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Posted 12 April 2012 | By Ansis Helmanis
The Food and Drug Administration has released guidance asking drug companies to voluntarily limit the use of certain antibiotics in animal feed in response to concerns that their overuse in livestock contributes to the development of drug-resistant bacteria.
"It is critical that we take action to protect public health," said FDA Commissioner Margaret A. Hamburg, MD.
The agency has published three documents to address the issue: (1) A final guidance that recommends phasing out the agricultural production use of medically important drugs and phasing in veterinary oversight of therapeutic uses of these drugs; (2) a draft guidance to help drug companies in voluntarily removing production uses of antibiotics from their FDA-approved product labels, adding, where appropriate, scientifically-supported disease prevention, control, and treatment uses; and changing the marketing status to include veterinary oversight; and (3) a draft proposed Veterinary Feed Directive regulation that outlines ways that veterinarians can authorize the use of certain animal drugs in feed.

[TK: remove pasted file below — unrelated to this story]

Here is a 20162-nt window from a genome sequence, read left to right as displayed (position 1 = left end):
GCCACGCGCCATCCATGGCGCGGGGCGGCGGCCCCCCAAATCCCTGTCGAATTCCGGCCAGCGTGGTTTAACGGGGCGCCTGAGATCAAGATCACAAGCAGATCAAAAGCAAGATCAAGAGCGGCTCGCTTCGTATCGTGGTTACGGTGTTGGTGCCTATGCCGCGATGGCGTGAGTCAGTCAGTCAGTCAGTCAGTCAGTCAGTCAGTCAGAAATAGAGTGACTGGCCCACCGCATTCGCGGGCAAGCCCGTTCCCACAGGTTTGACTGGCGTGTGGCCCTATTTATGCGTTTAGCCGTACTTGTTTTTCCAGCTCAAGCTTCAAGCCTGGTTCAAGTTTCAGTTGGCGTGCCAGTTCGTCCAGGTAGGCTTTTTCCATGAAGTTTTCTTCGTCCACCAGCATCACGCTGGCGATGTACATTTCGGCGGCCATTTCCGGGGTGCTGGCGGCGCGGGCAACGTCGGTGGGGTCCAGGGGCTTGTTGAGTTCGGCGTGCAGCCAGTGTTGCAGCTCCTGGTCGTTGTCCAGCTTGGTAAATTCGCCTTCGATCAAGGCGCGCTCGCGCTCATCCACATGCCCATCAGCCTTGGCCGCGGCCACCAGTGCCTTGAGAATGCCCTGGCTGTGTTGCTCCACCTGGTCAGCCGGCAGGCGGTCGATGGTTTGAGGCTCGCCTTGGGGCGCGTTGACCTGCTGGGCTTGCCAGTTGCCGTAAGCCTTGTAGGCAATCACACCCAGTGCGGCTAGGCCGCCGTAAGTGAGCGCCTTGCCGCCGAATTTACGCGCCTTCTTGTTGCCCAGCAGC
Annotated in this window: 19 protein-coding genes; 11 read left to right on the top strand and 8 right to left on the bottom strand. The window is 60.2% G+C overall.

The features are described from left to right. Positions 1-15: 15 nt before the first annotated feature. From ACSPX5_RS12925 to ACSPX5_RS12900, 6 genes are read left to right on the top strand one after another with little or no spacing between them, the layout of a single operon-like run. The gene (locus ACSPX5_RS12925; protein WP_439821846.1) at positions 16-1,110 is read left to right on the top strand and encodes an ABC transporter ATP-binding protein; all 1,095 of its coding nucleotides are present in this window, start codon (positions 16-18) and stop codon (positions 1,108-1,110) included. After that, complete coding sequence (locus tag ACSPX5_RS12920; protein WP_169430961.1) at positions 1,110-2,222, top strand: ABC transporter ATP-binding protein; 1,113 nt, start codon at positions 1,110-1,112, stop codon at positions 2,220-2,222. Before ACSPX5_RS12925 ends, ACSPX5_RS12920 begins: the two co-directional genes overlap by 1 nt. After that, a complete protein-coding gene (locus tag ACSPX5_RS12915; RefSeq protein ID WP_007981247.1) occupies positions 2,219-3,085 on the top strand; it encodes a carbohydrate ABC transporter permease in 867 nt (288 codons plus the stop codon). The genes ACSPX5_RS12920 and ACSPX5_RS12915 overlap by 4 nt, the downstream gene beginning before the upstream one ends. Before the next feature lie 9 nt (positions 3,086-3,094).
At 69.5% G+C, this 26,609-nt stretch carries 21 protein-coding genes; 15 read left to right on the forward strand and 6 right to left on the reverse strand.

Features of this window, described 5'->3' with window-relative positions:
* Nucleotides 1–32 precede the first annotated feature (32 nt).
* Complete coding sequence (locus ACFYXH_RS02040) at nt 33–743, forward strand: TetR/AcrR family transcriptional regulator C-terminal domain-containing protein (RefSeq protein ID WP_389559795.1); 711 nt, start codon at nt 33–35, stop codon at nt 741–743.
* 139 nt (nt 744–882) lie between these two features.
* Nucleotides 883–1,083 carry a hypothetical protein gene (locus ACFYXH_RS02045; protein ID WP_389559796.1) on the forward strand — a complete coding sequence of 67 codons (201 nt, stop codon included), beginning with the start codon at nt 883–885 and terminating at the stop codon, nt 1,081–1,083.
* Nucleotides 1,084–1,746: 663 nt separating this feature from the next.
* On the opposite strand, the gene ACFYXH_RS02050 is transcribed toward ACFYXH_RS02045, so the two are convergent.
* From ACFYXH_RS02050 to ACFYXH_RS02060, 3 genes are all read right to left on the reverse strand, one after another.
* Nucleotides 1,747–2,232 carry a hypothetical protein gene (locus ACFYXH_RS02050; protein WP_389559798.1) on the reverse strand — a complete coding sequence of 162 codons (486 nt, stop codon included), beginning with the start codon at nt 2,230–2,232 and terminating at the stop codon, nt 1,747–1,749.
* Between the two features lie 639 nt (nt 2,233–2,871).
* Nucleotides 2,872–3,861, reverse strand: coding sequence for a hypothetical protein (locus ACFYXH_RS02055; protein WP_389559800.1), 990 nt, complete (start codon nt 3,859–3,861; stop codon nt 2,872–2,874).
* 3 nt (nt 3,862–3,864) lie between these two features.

FDA - Guidance for Industry: The Judicious Use of Medically Important Antimicrobial Drugs in Food-Producing Animals
FDA - Guidance for Industry New Animal Drugs and New Animal Drug Combination Products Administered in or on Medicated Feed or Drinking Water of FoodProducing Animals: Recommendations for Drug Sponsors for Voluntarily Aligning Product Use Conditions with GFI #209
FDA - Veterinary Feed Directive; Draft Text for Proposed Regulation
More Breaking News from RegLink
Tags: antibiotics, Veterinary, CVM, Animals, Hamburg, guidance
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